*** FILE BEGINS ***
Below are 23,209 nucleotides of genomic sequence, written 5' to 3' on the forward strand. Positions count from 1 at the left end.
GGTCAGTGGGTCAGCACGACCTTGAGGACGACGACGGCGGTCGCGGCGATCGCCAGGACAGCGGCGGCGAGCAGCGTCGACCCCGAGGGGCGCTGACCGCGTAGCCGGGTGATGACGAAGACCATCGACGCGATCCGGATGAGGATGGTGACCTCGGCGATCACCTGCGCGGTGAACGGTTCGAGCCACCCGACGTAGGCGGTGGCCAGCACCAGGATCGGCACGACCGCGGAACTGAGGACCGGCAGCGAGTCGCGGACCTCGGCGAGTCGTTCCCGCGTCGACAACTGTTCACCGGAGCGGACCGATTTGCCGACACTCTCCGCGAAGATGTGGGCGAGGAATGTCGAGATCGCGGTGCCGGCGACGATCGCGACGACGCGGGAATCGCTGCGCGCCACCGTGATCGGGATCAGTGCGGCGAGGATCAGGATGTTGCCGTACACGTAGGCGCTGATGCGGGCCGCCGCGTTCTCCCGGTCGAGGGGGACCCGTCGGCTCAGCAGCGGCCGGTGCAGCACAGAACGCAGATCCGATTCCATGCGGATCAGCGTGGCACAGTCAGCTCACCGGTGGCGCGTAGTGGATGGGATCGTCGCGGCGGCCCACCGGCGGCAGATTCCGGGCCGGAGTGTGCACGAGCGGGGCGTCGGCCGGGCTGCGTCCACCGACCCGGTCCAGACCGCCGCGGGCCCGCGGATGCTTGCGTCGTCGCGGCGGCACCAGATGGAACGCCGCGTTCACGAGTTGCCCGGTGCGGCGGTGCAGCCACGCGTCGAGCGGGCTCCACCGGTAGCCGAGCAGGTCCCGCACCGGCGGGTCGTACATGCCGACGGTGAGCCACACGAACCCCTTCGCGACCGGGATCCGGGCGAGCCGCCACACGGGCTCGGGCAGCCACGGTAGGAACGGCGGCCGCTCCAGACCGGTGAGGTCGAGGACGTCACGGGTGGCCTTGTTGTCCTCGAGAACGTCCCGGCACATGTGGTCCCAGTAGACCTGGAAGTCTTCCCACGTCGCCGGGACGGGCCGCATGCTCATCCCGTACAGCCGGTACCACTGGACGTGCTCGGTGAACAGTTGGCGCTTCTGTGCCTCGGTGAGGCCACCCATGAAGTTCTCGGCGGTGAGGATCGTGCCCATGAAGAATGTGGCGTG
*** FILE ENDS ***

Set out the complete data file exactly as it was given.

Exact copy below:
Below are 23,209 nucleotides of genomic sequence, written 5' to 3' on the forward strand. Positions count from 1 at the left end.
GGTCAGTGGGTCAGCACGACCTTGAGGACGACGACGGCGGTCGCGGCGATCGCCAGGACAGCGGCGGCGAGCAGCGTCGACCCCGAGGGGCGCTGACCGCGTAGCCGGGTGATGACGAAGACCATCGACGCGATCCGGATGAGGATGGTGACCTCGGCGATCACCTGCGCGGTGAACGGTTCGAGCCACCCGACGTAGGCGGTGGCCAGCACCAGGATCGGCACGACCGCGGAACTGAGGACCGGCAGCGAGTCGCGGACCTCGGCGAGTCGTTCCCGCGTCGACAACTGTTCACCGGAGCGGACCGATTTGCCGACACTCTCCGCGAAGATGTGGGCGAGGAATGTCGAGATCGCGGTGCCGGCGACGATCGCGACGACGCGGGAATCGCTGCGCGCCACCGTGATCGGGATCAGTGCGGCGAGGATCAGGATGTTGCCGTACACGTAGGCGCTGATGCGGGCCGCCGCGTTCTCCCGGTCGAGGGGGACCCGTCGGCTCAGCAGCGGCCGGTGCAGCACAGAACGCAGATCCGATTCCATGCGGATCAGCGTGGCACAGTCAGCTCACCGGTGGCGCGTAGTGGATGGGATCGTCGCGGCGGCCCACCGGCGGCAGATTCCGGGCCGGAGTGTGCACGAGCGGGGCGTCGGCCGGGCTGCGTCCACCGACCCGGTCCAGACCGCCGCGGGCCCGCGGATGCTTGCGTCGTCGCGGCGGCACCAGATGGAACGCCGCGTTCACGAGTTGCCCGGTGCGGCGGTGCAGCCACGCGTCGAGCGGGCTCCACCGGTAGCCGAGCAGGTCCCGCACCGGCGGGTCGTACATGCCGACGGTGAGCCACACGAACCCCTTCGCGACCGGGATCCGGGCGAGCCGCCACACGGGCTCGGGCAGCCACGGTAGGAACGGCGGCCGCTCCAGACCGGTGAGGTCGAGGACGTCACGGGTGGCCTTGTTGTCCTCGAGAACGTCCCGGCACATGTGGTCCCAGTAGACCTGGAAGTCTTCCCACGTCGCCGGGACGGGCCGCATGCTCATCCCGTACAGCCGGTACCACTGGACGTGCTCGGTGAACAGTTGGCGCTTCTGTGCCTCGGTGAGGCCACCCATGAAGTTCTCGGCGGTGAGGATCGTGCCCATGAAGAATGTGGCGTG